Ta Béal Átha Liag suite ar bharr Loch Ri,
Rinneadh an chéad iarracht droichead a thógáil i mBéal Átha Laig sa bhliain 1000AD. Sa bhliain 1140, thóg Tiúrlagh Ó Conchubair droichead le claith trasna an áth. Scriocheadh an droichead seo i 1690.
[last paragraph of Gaelic transcription missing]
1 Fishing Stand and Industry
Lanesborough is renowned for its excellent fishing. The ‘Hot Water Stretch’ adjacent to the peat fuelled power station has attracted fishermen from all over Europe. The riverbank has been completely revamped and now has 60 stands at the bridge, with 4 stands for the disabled.
Bream, roach, hybrids, tench, perch and guideon are the main species of fish caught here. Boats can be hired locally by phoning (043) 21510.
The power station was built in 1958 and used turf from local Bord Na Mona bogs. A second station was completed in 1966 and was designed to use milled peat which could be produced more economically. A third station came into production in 1983. Bord Na
Das heisse Wasser neben dem Turfgerzeugte Kraftwerk hat Fscher von ganz Europa hingezogen. Das Flussufer wurde total neu gebaut und hat jetz uber schzig Platze mit vier Platzen fur Behinderte Leute.
2 The Commons
This is a rich ecological area south of Lanesborough. It contains an area of mixed woodland, limestone quarry, reedbed systems grading into freshwater marsh and dense species of rich scrub/verge grassland. An example of limestone pavement present here is rarely seen outside Co. Clare. The limestone pavement has numerous vegetated grykes and bryophytes.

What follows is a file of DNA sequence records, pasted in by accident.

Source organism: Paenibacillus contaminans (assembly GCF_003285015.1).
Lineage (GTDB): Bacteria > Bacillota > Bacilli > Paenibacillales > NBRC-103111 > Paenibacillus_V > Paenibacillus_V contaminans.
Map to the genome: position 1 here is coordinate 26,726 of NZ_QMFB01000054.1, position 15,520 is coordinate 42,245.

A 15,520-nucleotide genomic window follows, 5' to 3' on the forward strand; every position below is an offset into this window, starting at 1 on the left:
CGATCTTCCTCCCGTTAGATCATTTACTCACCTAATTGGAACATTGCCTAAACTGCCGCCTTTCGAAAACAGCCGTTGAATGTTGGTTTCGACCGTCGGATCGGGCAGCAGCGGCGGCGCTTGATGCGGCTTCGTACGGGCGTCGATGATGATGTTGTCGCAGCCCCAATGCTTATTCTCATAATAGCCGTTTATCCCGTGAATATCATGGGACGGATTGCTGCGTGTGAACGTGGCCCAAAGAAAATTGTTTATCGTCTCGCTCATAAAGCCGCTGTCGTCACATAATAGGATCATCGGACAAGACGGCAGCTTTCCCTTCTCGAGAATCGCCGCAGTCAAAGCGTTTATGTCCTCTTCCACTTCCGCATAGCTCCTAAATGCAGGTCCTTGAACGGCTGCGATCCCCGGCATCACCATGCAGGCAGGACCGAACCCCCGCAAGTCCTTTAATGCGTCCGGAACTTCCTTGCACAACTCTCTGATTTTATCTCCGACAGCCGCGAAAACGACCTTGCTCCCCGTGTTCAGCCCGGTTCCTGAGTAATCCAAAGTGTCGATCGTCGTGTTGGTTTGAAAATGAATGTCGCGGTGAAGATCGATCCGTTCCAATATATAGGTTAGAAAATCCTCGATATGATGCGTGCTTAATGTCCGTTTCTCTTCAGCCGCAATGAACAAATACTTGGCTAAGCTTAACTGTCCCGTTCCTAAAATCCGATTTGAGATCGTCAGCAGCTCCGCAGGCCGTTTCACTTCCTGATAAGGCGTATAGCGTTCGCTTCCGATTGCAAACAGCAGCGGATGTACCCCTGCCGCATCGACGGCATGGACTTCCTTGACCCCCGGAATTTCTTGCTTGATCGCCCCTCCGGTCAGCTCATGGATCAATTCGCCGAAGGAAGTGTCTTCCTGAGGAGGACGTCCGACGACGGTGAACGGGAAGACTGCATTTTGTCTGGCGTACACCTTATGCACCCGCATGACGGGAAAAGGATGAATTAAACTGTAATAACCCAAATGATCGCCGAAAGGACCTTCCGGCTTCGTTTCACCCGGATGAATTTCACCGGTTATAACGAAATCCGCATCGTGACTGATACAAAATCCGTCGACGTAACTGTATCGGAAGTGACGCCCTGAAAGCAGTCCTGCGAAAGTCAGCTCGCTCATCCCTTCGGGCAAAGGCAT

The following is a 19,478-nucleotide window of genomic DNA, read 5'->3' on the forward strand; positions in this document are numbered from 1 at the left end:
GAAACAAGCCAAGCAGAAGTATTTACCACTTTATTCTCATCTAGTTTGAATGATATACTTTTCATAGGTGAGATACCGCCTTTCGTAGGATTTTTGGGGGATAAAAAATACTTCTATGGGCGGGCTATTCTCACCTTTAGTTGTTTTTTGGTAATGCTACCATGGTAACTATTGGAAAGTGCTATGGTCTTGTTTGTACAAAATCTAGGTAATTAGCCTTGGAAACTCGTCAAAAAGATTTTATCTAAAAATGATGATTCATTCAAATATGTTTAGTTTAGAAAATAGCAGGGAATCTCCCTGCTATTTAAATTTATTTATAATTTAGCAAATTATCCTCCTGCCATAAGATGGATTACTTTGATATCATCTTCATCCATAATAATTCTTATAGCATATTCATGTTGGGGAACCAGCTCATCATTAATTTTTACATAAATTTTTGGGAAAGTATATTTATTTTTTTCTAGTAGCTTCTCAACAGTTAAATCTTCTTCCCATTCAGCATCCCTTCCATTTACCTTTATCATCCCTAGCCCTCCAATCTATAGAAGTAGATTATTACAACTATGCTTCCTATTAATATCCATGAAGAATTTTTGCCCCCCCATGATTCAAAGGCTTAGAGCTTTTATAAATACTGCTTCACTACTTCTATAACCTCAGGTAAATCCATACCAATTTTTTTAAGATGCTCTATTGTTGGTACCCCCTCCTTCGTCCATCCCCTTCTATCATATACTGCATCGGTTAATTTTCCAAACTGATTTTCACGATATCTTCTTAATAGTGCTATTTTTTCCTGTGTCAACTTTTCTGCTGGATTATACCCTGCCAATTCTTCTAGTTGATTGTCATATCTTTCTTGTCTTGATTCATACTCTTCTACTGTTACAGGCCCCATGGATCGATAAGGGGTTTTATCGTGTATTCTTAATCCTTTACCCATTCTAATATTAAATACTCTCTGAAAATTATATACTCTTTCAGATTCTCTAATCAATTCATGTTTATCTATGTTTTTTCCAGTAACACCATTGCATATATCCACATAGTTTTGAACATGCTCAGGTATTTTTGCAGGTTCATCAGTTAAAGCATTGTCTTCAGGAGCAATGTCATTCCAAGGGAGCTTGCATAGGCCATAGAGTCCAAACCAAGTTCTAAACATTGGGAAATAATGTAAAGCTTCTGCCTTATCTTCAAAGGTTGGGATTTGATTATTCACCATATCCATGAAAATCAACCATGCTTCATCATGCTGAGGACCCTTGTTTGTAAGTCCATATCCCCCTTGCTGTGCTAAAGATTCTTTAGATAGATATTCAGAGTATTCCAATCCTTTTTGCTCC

The dominant species of the woodlands are hazel, ash, willow, alder, and some oaks. The woodland/scrub and grassy verges have bent grass, fescue, cocksfoot, bramble and some bra__.
Common ree___ rush, water lily and water plantain can be found in the reedbeds. In the freshwater marsh, yellow flag, meadow sweet, reed grass, soft rush and bottle sedge are some of the specimens that can be found there.
Dit is een rijk ecologisch gebied, ten zuide van Lanesborough. Het bestaat uit land beplant met bomen, een lijmsteen groveen, een rietbed systeem dat in een zoetwater moeras uitloopt. Daarlangs groeit een dikke verplanting met boompjes en struiken en weiland. Er is heir ook een boorbeeld van een lijmsteen
3 St John's Church of Ireland
St John's Church of Ireland, dating back to the 5th century, is one of the oldest buildings in Lanesborough. It was plundered during the Cromwellian and Williamite Wars but was finally rebuilt in 1861. The cut limetone building has large windows and gothic arches. The church in on the outskirts of the town and is still in use.